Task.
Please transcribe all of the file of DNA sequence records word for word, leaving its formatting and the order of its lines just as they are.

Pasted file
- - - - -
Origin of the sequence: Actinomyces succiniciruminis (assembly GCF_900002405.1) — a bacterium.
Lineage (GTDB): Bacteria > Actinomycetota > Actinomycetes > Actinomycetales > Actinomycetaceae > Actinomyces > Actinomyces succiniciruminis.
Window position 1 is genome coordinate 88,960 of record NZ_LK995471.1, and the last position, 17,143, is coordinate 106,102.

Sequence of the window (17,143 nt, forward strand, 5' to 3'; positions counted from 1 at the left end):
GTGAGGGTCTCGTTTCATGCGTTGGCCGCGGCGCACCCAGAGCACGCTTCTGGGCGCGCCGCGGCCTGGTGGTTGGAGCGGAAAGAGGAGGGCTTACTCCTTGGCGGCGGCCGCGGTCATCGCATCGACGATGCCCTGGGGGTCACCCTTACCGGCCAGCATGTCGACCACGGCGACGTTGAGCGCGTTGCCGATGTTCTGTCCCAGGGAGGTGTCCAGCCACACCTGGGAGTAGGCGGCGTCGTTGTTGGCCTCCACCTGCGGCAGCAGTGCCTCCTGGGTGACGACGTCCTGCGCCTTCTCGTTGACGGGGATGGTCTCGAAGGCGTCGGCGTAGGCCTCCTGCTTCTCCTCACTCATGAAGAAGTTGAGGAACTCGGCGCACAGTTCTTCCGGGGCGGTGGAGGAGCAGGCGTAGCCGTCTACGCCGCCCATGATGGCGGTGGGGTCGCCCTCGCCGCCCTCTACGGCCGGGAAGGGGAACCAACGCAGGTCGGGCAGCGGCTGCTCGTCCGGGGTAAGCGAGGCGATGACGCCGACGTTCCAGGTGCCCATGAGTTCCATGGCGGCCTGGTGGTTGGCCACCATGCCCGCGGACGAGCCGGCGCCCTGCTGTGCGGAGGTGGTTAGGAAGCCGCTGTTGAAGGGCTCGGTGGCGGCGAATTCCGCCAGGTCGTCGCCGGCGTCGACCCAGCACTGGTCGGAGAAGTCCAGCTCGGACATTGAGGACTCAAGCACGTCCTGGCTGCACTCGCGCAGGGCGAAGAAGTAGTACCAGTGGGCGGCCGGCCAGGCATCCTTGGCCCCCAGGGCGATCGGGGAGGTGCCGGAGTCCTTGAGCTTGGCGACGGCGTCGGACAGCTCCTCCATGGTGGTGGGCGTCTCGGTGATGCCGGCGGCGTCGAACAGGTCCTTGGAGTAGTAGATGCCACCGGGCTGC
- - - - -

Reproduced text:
Origin of the sequence: Actinomyces succiniciruminis (assembly GCF_900002405.1) — a bacterium.
Lineage (GTDB): Bacteria > Actinomycetota > Actinomycetes > Actinomycetales > Actinomycetaceae > Actinomyces > Actinomyces succiniciruminis.
Window position 1 is genome coordinate 88,960 of record NZ_LK995471.1, and the last position, 17,143, is coordinate 106,102.

Sequence of the window (17,143 nt, forward strand, 5' to 3'; positions counted from 1 at the left end):
GTGAGGGTCTCGTTTCATGCGTTGGCCGCGGCGCACCCAGAGCACGCTTCTGGGCGCGCCGCGGCCTGGTGGTTGGAGCGGAAAGAGGAGGGCTTACTCCTTGGCGGCGGCCGCGGTCATCGCATCGACGATGCCCTGGGGGTCACCCTTACCGGCCAGCATGTCGACCACGGCGACGTTGAGCGCGTTGCCGATGTTCTGTCCCAGGGAGGTGTCCAGCCACACCTGGGAGTAGGCGGCGTCGTTGTTGGCCTCCACCTGCGGCAGCAGTGCCTCCTGGGTGACGACGTCCTGCGCCTTCTCGTTGACGGGGATGGTCTCGAAGGCGTCGGCGTAGGCCTCCTGCTTCTCCTCACTCATGAAGAAGTTGAGGAACTCGGCGCACAGTTCTTCCGGGGCGGTGGAGGAGCAGGCGTAGCCGTCTACGCCGCCCATGATGGCGGTGGGGTCGCCCTCGCCGCCCTCTACGGCCGGGAAGGGGAACCAACGCAGGTCGGGCAGCGGCTGCTCGTCCGGGGTAAGCGAGGCGATGACGCCGACGTTCCAGGTGCCCATGAGTTCCATGGCGGCCTGGTGGTTGGCCACCATGCCCGCGGACGAGCCGGCGCCCTGCTGTGCGGAGGTGGTTAGGAAGCCGCTGTTGAAGGGCTCGGTGGCGGCGAATTCCGCCAGGTCGTCGCCGGCGTCGACCCAGCACTGGTCGGAGAAGTCCAGCTCGGACATTGAGGACTCAAGCACGTCCTGGCTGCACTCGCGCAGGGCGAAGAAGTAGTACCAGTGGGCGGCCGGCCAGGCATCCTTGGCCCCCAGGGCGATCGGGGAGGTGCCGGAGTCCTTGAGCTTGGCGACGGCGTCGGACAGCTCCTCCATGGTGGTGGGCGTCTCGGTGATGCCGGCGGCGTCGAACAGGTCCTTGGAGTAGTAGATGCCACCGGGCTGC